Do knowledge infrastructure facilities support Evidence-Based Practice in occupational health? An exploratory study across countries among occupational physicians enrolled on Evidence-Based Medicine courses
Academic Medical Center, University of Amsterdam, Department: Coronel Institute of Occupational Health, PO Box 22700, 1100 DE Amsterdam, the Netherlands
BMC Health Services Research 2009, 9:18 doi:10.1186/1472-6963-9-18Published: 30 January 2009
Evidence-Based Medicine (EBM) is an important method used by occupational physicians (OPs) to deliver high quality health care. The presence and quality of a knowledge infrastructure is thought to influence the practice of EBM in occupational health care. This study explores the facilities in the knowledge infrastructure being used by OPs in different countries, and their perceived importance for EBM practice.
Thirty-six OPs from ten countries, planning to attend an EBM course and to a large extent recruited via the European Association of Schools of Occupational Medicine (EASOM), participated in a cross-sectional study.
Research and development institutes, and knowledge products and tools are used by respectively more than 72% and more than 80% of the OPs and they are rated as being important for EBM practice (more than 65 points (range 0–100)). Conventional knowledge access facilities, like traditional libraries, are used often (69%) but are rated as less important (46.8 points (range 0–100)) compared to the use of more novel facilities, like question-and-answer facilities (25%) that are rated as more important (48.9 points (range 0–100)). To solve cases, OPs mostly use non evidence-based sources. However, they regard the evidence-based sources that are not often used, e.g. the Cochrane library, as important enablers for practising EBM. The main barriers are lack of time, payment for full-text articles, language barrier (most texts are in English), and lack of skills and support.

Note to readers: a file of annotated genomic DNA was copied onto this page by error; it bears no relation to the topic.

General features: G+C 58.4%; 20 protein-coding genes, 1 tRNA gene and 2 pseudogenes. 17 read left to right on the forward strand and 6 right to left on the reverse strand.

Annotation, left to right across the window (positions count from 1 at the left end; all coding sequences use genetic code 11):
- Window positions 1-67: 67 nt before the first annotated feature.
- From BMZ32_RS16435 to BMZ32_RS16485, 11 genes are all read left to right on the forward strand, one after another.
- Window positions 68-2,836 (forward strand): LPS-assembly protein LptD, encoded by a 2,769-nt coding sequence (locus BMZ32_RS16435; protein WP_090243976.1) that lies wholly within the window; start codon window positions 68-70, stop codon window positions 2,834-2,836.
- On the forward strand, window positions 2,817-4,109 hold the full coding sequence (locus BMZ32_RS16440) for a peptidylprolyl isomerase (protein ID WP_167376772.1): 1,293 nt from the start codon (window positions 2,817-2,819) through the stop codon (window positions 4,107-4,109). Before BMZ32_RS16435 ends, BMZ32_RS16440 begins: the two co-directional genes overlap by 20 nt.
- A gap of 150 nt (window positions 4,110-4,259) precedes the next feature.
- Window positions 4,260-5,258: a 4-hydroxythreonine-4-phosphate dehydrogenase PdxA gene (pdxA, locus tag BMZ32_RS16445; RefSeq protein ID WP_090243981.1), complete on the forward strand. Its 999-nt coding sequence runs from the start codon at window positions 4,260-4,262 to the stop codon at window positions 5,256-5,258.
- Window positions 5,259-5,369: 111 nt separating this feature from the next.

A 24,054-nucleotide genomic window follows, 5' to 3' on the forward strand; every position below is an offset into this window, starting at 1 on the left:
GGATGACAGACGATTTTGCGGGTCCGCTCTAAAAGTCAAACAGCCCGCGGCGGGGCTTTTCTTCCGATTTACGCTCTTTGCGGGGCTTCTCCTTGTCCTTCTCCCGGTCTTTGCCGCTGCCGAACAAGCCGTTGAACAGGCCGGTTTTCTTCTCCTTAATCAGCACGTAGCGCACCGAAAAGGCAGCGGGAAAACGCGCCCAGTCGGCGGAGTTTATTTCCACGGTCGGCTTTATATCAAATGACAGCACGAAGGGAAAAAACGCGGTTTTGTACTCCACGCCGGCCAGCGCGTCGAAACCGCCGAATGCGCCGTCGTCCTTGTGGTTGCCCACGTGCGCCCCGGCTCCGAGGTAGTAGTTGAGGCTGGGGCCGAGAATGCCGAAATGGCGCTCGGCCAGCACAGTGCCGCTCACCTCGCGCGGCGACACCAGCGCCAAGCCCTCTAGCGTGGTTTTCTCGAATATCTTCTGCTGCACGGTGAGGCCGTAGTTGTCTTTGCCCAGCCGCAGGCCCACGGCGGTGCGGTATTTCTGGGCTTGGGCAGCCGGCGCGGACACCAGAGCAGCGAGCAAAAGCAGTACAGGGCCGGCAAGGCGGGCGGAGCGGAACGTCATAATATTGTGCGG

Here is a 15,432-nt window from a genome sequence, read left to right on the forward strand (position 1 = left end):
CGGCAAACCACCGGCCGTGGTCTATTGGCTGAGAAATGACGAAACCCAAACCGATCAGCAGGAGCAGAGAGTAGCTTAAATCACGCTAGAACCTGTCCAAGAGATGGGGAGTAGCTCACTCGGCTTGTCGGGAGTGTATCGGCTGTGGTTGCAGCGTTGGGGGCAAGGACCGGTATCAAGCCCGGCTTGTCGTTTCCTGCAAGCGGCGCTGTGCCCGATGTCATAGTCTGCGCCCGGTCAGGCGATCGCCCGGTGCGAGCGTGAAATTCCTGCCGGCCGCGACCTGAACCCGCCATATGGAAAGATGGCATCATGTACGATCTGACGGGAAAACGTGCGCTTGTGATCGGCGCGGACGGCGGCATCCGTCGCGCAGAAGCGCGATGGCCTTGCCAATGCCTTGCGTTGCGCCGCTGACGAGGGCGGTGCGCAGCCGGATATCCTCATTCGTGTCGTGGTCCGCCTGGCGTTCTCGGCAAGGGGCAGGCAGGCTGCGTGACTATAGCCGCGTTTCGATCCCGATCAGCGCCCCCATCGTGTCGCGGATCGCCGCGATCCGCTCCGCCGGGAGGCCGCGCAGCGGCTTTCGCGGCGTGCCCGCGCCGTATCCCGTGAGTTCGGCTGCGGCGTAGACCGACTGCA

This first exploratory study shows that OPs use many knowledge infrastructure facilities and rate them as being important for their EBM practice. However, they are not used to use evidence-based sources in their practice and face many barriers that are comparable to the barriers physicians face in primary health care.